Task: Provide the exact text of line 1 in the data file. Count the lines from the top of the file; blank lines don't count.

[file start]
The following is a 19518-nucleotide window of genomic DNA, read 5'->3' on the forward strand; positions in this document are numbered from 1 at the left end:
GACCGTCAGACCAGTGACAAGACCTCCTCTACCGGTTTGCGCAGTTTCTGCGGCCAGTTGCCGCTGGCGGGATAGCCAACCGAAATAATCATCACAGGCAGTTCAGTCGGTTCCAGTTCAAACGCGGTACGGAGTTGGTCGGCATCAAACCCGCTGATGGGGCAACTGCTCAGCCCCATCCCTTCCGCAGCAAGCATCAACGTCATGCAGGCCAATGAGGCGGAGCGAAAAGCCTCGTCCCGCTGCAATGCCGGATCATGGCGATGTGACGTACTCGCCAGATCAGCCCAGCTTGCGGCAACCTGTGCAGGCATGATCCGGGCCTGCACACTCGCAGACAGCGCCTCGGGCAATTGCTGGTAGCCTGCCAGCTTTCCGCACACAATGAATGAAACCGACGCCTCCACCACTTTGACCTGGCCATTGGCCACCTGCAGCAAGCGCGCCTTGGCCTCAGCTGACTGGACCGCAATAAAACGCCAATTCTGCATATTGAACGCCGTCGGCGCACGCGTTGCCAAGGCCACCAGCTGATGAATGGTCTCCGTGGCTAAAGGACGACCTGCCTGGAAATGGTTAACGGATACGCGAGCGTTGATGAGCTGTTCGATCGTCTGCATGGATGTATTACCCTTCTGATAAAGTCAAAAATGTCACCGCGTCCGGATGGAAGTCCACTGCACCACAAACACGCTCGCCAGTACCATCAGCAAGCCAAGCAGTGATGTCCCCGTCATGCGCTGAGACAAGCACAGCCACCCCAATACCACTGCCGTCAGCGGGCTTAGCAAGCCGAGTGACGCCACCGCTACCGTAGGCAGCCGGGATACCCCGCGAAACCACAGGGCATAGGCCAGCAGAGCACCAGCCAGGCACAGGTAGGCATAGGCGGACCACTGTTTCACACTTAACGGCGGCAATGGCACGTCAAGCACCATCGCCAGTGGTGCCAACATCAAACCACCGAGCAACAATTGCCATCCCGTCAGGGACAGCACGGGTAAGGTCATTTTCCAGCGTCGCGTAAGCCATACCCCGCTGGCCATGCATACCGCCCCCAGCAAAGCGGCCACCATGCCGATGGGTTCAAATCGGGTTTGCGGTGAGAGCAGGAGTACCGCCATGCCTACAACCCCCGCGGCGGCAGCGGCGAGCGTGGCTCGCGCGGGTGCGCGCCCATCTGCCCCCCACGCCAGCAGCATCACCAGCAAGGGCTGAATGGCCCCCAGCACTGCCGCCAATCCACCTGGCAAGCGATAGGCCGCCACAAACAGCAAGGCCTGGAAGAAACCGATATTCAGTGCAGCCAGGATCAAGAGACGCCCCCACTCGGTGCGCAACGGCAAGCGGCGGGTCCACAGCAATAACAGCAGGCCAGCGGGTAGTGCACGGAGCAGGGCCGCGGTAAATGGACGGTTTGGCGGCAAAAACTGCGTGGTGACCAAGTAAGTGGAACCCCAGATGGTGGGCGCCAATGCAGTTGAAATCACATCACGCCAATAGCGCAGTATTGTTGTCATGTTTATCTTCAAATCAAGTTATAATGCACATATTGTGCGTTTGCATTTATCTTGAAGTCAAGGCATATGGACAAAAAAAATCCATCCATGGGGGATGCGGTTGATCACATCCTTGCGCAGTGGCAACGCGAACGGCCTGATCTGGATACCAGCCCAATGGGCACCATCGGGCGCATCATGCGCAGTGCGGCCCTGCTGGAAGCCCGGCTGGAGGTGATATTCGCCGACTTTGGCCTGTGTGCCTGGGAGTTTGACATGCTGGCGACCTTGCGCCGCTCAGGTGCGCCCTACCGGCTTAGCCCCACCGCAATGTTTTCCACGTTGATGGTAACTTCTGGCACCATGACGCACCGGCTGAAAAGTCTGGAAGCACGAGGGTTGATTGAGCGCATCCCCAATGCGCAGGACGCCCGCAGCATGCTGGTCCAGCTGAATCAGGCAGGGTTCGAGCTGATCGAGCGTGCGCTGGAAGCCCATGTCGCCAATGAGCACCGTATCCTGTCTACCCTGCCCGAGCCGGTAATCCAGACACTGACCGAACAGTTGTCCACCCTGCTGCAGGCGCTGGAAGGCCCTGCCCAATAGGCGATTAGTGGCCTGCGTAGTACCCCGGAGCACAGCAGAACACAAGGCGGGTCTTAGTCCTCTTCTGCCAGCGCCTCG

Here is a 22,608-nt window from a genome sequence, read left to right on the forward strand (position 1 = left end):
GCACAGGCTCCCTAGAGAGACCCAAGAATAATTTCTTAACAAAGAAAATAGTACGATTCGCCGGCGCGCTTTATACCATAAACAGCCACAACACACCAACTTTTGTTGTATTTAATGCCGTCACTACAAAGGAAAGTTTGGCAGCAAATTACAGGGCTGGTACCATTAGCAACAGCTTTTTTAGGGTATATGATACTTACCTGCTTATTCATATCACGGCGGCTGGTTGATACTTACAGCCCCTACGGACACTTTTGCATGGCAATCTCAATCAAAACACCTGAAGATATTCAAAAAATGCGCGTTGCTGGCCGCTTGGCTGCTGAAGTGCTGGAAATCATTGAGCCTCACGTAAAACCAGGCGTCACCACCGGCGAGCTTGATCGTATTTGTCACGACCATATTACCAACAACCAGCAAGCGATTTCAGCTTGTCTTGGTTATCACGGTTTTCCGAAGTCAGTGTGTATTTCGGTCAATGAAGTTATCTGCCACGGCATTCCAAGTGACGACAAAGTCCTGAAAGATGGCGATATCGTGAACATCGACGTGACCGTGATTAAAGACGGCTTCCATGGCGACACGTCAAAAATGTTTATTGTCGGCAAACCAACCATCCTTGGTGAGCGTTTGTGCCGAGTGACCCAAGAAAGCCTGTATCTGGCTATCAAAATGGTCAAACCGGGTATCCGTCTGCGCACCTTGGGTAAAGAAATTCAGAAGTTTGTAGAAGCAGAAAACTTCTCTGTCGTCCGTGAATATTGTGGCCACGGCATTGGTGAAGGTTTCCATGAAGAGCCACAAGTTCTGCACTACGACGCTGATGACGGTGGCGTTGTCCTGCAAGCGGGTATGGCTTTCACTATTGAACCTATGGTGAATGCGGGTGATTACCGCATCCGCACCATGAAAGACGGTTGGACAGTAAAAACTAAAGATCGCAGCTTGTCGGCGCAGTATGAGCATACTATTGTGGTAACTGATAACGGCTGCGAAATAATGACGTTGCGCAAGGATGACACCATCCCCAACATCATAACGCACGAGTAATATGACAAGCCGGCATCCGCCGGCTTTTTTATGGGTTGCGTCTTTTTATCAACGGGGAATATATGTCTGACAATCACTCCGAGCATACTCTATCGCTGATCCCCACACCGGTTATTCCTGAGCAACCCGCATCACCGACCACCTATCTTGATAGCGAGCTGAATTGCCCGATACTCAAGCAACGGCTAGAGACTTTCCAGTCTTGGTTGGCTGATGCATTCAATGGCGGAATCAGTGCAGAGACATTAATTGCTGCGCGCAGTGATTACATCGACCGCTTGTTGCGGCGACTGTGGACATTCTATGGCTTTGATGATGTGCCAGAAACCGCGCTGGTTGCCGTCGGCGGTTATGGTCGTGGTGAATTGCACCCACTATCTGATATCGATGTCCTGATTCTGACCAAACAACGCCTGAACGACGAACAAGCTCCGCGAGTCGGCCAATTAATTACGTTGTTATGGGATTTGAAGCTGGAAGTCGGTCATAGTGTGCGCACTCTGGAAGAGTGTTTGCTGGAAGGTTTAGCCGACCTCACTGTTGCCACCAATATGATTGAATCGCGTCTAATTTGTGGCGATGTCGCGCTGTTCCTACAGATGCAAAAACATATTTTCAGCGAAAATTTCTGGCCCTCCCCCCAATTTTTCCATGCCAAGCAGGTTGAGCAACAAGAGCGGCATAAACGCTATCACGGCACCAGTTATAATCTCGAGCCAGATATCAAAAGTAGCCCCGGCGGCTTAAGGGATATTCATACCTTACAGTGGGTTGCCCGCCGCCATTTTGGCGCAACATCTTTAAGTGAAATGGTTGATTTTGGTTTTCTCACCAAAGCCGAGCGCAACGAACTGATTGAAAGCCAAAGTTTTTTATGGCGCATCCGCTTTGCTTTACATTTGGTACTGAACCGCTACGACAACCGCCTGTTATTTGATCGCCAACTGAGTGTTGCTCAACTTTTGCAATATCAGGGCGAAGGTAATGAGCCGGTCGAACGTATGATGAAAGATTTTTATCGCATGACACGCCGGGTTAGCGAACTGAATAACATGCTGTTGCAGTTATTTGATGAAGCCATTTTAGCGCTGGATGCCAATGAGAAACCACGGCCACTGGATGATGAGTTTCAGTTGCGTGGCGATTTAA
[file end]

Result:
The following is a 19518-nucleotide window of genomic DNA, read 5'->3' on the forward strand; positions in this document are numbered from 1 at the left end: